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milkboy

afaik wine cannot x86 binaries on the ARM,
Wine (Wine Is Not an Emulator) is just serving compatibility layer for running windows app.
so, afaik, it can run WinCE app but not winx86, since winx86 lib can only be run on x86 hardware or emulated ones.

am i wrong and have i been misinformed this whole time?

milkboy
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milkboy

@cnxsoft
ic it now….
misconstrue a paragraph there for a sec.
now i get that u tried wine on rpi’s guest X86 machine, instead on wine on host machine
my bad…. ;p
hahahaha…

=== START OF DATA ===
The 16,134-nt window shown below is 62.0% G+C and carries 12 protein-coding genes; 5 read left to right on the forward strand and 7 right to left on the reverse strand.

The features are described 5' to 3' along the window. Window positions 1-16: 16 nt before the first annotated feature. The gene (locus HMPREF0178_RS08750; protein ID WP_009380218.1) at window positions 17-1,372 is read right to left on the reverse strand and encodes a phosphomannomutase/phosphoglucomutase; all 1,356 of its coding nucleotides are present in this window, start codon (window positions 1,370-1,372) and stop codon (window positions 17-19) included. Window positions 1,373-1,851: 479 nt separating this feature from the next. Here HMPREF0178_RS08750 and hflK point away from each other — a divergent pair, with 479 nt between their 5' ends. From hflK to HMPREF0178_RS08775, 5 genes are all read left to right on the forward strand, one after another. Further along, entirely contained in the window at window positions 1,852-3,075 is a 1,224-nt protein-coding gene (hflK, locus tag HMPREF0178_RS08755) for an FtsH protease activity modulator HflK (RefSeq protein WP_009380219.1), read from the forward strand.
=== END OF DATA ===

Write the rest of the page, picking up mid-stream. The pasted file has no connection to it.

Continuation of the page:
u may del the comment if u wish

manuti
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@milkboy I do test with previous versions of ExaGear. This software emulates x86 machine on ARM hardware, in the emulate x86 machine you can install Wine and after that I install Office2007
Sorry is in Spanish, but you have a lot of snapshopts Probando ExaGear emulador x86 sobre ARM

Biru
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Biru

Interesting post, there was also just a webinar about ExaGear running on Linux on a Nvidia Tegra Toradex SOM:
https://www.youtube.com/watch?v=3w1XJjUYR2E

Nobody of Import
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Nobody of Import

@cnxsoft
Another reason I dislike PulseAudio (or, rather *anything* Lennart Pottering has touched…)- you should not have had to do that…

agumonkey
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@cnxsoft
emulating wine on a rpi .. how slow will that be ?

JotaMG
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JotaMG

Thanks for the review, it is only missing a performance comparison with QEMU…